saratoga and tar­pon. It’s rec­om­mended to re­lease your fish, be­cause bil­l­abong barra have a weedy taste and aren’t great to eat. If you must, soak the skinned fil­lets in a strong brine so­lu­tion for 30 min­utes, then dry and store. Be­ware that croc­o­diles in this part of the world have no fear of you and may at­tempt to steal your fish (or you). Pun­ters with­out a tin­nie can sign up to a Yel­low Water Cruise, which flows right into the heart of the swamp, past bask­ing croc­o­diles, whistling ducks, rad­jah shel­ducks, water-walk­ing lo­tus birds, jabirus and div­ing sea ea­gles. The wildlife is truly amaz­ing, and if you ever wanted to swim in a Kakadu wa­ter­hole, this cruise will in­spire you not to. More at­trac­tions, camp­grounds, lookouts and bird-rich, lily-clad bil­l­abongs are lo­cated fur­ther up the high­way. How­ever, we’d ad­vise against pick­ing the lilies or you will end up on the front page of an NT news­pa­per (again, re­mem­ber this is crocodile coun­try). Muirella Park hosts one of the nicest camp­grounds in Kakadu, and a lit­tle far­ther is Nourlangie Rock, an out­lier that features the most amaz­ing rock art in Aus­tralia. The many gal­leries house the spirit be­ings of the dream­time, who cre­ated the land and still rule the weather. For the fit, there are sev­eral long walks in the Nourlangie Rock area, but let some­one know what you are do­ing and carry plenty of drink­ing water. This wilder­ness is not kind to the un­wary or stupid.

A 58km sec­tion of the Kakadu High­way, from the Arn­hem High­way to Cahills Cross­ing, com­pletes the drive. It’s a truly in­vig­o­rat­ing jour­ney that pro­vides the best views of both wet­lands and es­carp­ment stone coun­try in Kakadu. Check with the North­ern Land Coun­cil Of­fice at Jabiru for a per­mit to Gum­bal­anya into Arn­hem Land proper. The com­mu­nity has an amaz­ing lo­cal art gallery and is well worth an ex­cuse to see the es­carp­ment and bil­l­abong coun­try. Be­fore you get there, though, you must run the gaunt­let of lo­cal croc­o­diles that laze near Cahills Cross­ing on the East Al­li­ga­tor River. When the muddy tide flows in, it pushes di­a­mond-scale mul­let up against the cross­ing. They are ham­mered by bar­ra­mundi, which in turn are ham­mered by an­glers, who are ham­mered by croc­o­diles.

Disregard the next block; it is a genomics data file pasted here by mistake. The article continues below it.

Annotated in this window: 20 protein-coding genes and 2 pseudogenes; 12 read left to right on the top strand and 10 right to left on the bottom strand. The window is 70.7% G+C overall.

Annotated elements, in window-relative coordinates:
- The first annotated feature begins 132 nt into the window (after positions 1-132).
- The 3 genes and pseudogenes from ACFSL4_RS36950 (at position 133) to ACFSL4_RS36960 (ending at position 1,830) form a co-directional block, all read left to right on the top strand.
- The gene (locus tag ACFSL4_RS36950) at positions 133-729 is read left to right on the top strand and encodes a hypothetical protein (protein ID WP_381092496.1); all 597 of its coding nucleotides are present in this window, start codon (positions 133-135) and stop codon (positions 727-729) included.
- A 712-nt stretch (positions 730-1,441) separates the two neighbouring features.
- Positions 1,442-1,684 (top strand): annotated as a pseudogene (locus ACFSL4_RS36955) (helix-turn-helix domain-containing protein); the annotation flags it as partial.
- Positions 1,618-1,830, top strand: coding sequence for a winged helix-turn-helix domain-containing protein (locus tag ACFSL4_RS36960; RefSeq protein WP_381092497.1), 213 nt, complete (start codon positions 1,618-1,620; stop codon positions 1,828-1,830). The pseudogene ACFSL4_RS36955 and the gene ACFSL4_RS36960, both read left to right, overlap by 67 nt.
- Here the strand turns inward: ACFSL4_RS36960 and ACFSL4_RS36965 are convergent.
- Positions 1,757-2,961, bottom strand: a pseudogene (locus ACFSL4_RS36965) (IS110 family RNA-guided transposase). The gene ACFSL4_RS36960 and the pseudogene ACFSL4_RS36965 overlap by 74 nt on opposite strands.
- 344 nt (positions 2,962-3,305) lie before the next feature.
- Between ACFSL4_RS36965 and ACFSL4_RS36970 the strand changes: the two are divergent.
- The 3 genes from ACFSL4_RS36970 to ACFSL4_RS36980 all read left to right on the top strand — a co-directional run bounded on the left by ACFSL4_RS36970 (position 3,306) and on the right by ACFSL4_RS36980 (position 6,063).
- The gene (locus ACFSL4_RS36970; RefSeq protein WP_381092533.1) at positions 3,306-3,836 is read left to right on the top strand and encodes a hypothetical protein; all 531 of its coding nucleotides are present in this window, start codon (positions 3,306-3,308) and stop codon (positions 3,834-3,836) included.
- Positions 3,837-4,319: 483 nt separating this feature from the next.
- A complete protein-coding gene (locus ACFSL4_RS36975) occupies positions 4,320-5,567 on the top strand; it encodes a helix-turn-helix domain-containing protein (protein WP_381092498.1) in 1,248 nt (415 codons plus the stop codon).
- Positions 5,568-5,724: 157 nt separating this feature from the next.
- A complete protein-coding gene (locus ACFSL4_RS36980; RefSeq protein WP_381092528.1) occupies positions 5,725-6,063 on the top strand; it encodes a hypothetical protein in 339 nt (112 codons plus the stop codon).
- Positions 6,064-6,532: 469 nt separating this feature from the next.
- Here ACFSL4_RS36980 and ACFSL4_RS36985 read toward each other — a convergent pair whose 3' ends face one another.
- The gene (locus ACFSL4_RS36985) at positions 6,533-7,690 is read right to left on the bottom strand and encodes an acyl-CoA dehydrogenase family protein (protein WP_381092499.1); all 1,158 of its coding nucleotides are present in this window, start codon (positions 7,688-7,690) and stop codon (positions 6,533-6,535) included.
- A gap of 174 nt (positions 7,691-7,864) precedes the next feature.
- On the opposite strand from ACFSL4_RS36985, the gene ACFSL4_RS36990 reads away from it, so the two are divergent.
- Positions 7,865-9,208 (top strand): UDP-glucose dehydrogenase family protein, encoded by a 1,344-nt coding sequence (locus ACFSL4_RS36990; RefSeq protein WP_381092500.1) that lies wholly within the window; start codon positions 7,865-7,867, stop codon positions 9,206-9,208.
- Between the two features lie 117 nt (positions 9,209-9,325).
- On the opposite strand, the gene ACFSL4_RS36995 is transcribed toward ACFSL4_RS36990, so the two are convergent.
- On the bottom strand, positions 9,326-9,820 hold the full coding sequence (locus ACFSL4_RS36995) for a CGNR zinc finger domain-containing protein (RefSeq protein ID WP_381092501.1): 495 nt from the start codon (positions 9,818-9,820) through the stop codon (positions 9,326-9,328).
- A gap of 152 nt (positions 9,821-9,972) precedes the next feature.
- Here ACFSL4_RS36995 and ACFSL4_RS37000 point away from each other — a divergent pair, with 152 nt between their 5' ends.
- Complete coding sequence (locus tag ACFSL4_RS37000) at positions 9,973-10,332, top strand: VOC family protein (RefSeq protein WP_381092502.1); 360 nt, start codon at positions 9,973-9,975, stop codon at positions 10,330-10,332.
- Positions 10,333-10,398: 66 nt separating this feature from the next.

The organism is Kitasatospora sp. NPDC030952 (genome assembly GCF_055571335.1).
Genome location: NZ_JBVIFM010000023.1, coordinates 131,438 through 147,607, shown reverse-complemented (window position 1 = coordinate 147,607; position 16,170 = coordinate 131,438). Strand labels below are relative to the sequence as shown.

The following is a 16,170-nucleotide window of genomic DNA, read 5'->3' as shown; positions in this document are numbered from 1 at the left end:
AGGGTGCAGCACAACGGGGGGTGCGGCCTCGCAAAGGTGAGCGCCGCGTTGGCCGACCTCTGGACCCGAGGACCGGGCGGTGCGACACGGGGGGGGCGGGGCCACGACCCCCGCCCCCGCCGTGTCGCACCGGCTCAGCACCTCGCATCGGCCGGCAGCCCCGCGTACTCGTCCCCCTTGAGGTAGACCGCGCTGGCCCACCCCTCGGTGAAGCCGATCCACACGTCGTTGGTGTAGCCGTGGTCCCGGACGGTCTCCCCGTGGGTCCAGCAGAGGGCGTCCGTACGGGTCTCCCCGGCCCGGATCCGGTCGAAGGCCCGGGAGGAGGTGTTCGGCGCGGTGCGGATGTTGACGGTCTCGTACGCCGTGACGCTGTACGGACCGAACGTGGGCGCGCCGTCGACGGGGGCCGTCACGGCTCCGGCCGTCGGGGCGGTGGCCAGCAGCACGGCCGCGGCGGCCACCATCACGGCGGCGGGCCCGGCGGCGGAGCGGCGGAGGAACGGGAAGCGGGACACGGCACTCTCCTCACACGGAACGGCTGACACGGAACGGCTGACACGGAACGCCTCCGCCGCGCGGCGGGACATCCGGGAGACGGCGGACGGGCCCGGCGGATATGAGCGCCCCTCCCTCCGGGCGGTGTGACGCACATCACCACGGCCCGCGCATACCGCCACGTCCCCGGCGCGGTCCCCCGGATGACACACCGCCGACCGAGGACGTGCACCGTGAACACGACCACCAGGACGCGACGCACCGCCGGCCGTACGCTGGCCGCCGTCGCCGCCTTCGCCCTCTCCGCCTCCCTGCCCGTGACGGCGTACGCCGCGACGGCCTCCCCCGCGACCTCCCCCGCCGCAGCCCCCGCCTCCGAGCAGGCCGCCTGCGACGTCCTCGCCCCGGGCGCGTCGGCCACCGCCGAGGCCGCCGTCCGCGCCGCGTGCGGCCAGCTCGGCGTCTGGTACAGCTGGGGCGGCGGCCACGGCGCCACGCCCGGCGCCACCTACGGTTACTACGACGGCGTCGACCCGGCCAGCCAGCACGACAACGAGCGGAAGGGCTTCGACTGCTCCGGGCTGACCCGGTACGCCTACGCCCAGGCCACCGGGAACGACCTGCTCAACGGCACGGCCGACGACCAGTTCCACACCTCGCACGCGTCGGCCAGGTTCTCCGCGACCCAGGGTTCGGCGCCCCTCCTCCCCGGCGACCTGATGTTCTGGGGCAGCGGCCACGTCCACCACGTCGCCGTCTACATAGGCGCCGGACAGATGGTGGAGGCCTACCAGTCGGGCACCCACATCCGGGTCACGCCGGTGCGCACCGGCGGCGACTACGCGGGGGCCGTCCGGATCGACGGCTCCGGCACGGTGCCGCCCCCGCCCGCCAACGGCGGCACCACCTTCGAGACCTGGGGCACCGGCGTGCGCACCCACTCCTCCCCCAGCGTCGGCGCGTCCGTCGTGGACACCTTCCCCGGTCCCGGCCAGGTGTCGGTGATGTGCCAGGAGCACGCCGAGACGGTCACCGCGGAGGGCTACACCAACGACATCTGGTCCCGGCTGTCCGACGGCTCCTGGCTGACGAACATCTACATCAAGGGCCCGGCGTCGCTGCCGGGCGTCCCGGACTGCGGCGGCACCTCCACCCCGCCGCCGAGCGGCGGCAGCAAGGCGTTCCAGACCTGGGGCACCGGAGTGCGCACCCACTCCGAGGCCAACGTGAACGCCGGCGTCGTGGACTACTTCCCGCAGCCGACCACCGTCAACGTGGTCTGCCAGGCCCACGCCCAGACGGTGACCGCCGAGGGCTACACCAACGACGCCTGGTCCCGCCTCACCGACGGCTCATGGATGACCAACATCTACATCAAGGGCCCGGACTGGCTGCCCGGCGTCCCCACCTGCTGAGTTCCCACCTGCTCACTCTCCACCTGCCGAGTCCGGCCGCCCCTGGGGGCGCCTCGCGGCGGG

There is a man­aged camp­ground nearby, as well as the world-fa­mous Ubirr rock-art gal­leries. Beau­ti­ful panoramic vis­tas from the top of the rock, where the flood­plains of the river ex­tend far to the north, are on of­fer. With good fishing and bush­walks, the East Al­li­ga­tor River is well worth a few days of relaxation.

There are many ve­hi­cle tracks in the

un­de­vel­oped north­ern parts of the park, so check with the staff at the Bowali Vis­i­tors Cen­tre for ac­cess and per­mits. It’s very re­mote, wild coun­try bi­sected by bil­l­abongs, wood­lands, flood­plains and rush­ing springs.

THE ARN­HEM HIGH­WAY

THERE is 250km of ad­ven­ture en route to Dar­win from Jabiru. After re­sup­ply­ing at Jabiru, stop and visit the Ma­mukala Wet­lands and the boat ramp at the South Al­li­ga­tor River. If you have a boat, the river has a lot of good fishing.

The Aurora Kakadu re­sort, just down the high­way, is a top spot to re­lax, bush walk, or from which to take day trips to the Red Lily and Al­li­ga­tor Bil­l­abong com­plexes to the south. The West Al­li­ga­tor Head Track is a short dis­tance from the re­sort and is one of the most un­der­rated des­ti­na­tions in the park. En route, trav­ellers have the choice of camp­ing and fishing on sev­eral bil­l­abongs and pools in the Wild­man River, or they can camp near a huge coastal swamp that over­looks Van Diemen Gulf. There are no fa­cil­i­ties and, apart from fish­ers and bird­watch­ers, few peo­ple ever go there. Note: these tracks rarely open be­fore July, as they tra­verse sev­eral wet­lands.

Head­ing west, the partly-sealed Shady Camp road has sev­eral turn-offs in­clud­ing those to Rock­hole and Car­mor Plains Wildlife Re­serve. This is true flood­plain coun­try clad with bir­drich wet­lands, bil­l­abongs and the best land­based fishing spot in the Top End, the Shady Camp Bar­rage.

The wet­land is all part of the Mary River sys­tem, and it’s rated as the most beau­ti­ful in trop­i­cal Aus­tralia. The river – we crossed it up­stream on the Kakadu High­way – loses its iden­tity be­low Cor­ro­boree Bil­l­abong, where